Type: Contribution to book
Global governance crises and rule of law : lessons from Europe’s multilevel constitutionalism
Lukasz GRUSZCZYNSKI, Marcin J. MENKES, Veronika BÍLKOVÁ and Paolo Davide FARAH (eds), The crisis of multilateral international order : causes, dynamics and consequences : Abingdon ; New York : Routledge, 2023, pp. 208-227
PETERSMANN, Ernst-Ulrich, Global governance crises and rule of law : lessons from Europe’s multilevel constitutionalism, in Lukasz GRUSZCZYNSKI, Marcin J. MENKES, Veronika BÍLKOVÁ and Paolo Davide FARAH (eds), The crisis of multilateral international order : causes, dynamics and consequences : Abingdon ; New York : Routledge, 2023, pp. 208-227 - https://hdl.handle.net/1814/75244
Retrieved from Cadmus, EUI Research Repository
The United Nations (UN) has defined the ‘rule of law at national and international levels’ as ‘a principle of governance in which all persons, institutions and entities, including the State itself, are accountable to laws that are publicly promulgated, equally enforced and independently adjudicated, and which are consistent with internationally recognized human rights’. Such a ‘rule of law’ has emerged in worldwide trade and investment law only since the 1990s with the ‘judicialization’ of GATT/WTO law and investor-State arbitration (ISA). Both GATT/WTO adjudications and ISA are being challenged today. The power-oriented blockage of Appellate Body (AB) nominations by the US has rendered the WTO AB dysfunctional and reintroduced power politics into the WTO dispute settlement system. ISA is rejected by some developing countries as well as inside the European Union as a threat to democratic constitutionalism. Europe’s ‘integration through law’ has also been challenged by the German Constitutional Court in its judgment of 5 May 2020, whereby it refused to comply with a ruling of the European Court of Justice (CJEU) on the grounds that the CJEU exceeded its powers and ‘arbitrarily’ undermined constitutional democracy. This contribution explores lessons learned from, and responses to, such ‘systemic crises’ of the multilateral legal order.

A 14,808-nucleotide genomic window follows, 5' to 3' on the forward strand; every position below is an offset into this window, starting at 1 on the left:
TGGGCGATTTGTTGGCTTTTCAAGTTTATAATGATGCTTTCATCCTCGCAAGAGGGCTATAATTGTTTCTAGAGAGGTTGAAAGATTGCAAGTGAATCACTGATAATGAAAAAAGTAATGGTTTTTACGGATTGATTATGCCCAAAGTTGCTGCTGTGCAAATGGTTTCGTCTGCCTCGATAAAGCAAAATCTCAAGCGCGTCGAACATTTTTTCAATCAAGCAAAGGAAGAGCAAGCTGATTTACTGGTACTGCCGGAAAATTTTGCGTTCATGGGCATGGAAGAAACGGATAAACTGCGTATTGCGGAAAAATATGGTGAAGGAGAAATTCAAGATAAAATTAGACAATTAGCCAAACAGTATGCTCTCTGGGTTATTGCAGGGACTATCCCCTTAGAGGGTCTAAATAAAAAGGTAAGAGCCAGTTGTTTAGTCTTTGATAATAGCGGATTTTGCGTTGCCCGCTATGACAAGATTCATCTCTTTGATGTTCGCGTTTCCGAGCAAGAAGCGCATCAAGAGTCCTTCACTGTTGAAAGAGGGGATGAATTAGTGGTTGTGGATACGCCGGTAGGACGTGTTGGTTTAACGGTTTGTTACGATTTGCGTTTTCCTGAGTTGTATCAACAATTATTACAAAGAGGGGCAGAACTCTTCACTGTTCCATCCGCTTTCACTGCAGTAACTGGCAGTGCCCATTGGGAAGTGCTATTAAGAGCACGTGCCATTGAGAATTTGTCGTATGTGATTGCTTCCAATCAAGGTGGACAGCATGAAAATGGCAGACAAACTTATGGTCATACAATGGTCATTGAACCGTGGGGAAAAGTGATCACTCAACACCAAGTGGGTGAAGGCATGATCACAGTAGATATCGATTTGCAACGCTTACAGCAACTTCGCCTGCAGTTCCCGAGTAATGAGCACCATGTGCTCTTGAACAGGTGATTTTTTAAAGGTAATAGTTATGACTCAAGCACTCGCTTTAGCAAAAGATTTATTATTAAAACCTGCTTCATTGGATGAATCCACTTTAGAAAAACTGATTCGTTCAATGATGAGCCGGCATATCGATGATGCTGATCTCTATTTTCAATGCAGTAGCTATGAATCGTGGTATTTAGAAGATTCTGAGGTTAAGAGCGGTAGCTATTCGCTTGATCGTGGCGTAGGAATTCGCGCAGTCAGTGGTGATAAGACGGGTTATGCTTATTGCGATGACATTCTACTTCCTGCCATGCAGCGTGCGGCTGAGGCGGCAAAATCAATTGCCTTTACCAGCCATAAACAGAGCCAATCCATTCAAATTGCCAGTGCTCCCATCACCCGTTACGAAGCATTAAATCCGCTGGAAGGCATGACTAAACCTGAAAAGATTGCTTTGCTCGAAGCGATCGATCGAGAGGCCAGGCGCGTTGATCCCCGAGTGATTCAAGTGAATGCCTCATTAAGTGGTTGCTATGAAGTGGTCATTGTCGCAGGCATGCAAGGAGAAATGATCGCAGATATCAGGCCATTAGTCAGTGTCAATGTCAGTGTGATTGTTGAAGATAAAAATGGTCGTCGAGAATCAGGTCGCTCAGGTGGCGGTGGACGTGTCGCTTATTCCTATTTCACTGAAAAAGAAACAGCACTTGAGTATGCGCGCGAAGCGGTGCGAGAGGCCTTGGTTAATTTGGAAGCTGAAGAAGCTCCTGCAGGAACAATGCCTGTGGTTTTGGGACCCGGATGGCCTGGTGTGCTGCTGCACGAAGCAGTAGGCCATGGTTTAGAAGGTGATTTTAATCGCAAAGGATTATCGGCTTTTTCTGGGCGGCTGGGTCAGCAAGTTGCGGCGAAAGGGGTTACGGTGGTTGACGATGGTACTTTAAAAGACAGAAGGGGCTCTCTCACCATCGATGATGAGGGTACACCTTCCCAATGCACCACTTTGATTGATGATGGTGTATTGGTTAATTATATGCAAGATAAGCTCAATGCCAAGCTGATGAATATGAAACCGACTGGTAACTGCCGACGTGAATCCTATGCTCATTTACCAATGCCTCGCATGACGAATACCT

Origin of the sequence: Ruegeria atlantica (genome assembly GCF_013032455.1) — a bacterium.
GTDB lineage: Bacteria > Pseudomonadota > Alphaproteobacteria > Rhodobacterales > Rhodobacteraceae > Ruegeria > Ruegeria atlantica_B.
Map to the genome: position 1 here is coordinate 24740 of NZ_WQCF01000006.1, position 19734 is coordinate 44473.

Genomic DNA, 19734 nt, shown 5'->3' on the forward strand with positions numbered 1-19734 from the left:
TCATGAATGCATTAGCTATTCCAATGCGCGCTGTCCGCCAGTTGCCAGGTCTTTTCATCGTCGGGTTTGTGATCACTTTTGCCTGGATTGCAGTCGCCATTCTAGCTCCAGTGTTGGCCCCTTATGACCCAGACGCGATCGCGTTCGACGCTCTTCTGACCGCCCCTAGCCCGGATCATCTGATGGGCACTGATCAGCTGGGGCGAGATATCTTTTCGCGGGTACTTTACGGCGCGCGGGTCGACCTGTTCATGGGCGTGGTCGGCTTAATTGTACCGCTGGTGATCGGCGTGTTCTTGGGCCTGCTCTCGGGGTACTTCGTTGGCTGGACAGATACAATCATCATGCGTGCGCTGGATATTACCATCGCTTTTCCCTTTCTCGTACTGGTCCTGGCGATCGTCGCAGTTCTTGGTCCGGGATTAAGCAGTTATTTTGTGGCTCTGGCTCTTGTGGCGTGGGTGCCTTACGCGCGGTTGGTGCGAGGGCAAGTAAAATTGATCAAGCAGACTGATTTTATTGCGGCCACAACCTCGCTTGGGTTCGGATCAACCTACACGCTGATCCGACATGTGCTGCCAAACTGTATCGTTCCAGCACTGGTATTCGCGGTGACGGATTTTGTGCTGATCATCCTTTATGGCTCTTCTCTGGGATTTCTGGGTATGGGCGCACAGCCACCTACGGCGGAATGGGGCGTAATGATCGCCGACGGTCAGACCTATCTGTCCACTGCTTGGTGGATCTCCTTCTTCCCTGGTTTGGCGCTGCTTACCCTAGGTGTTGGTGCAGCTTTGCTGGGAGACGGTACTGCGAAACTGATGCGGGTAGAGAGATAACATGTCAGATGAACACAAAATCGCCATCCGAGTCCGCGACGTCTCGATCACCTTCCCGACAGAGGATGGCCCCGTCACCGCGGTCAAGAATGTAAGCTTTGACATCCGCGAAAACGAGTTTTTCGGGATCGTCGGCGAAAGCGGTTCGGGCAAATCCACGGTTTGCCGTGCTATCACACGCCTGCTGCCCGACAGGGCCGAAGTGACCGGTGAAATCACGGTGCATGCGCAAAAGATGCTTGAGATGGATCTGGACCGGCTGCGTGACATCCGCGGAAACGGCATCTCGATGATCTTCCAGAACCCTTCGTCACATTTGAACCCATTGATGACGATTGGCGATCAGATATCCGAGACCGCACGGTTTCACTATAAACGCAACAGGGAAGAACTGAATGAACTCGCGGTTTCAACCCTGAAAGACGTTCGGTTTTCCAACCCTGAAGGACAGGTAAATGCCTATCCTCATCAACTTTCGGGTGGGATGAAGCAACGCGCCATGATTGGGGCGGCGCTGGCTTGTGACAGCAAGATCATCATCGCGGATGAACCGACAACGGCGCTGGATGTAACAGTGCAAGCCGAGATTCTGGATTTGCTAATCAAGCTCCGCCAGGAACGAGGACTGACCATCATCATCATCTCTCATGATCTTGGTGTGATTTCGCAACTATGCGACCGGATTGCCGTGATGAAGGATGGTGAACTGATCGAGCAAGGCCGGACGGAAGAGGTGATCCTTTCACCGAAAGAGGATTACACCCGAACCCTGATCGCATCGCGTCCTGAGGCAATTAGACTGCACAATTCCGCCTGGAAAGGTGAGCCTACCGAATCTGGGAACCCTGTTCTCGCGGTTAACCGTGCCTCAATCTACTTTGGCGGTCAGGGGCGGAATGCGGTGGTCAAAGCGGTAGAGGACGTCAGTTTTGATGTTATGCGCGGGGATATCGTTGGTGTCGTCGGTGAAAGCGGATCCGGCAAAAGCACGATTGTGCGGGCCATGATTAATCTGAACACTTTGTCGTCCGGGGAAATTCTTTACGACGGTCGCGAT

First published online: 15 September 2022
Cadmus permanent link: https://hdl.handle.net/1814/75244
Files associated with this item
There are no files associated with this item.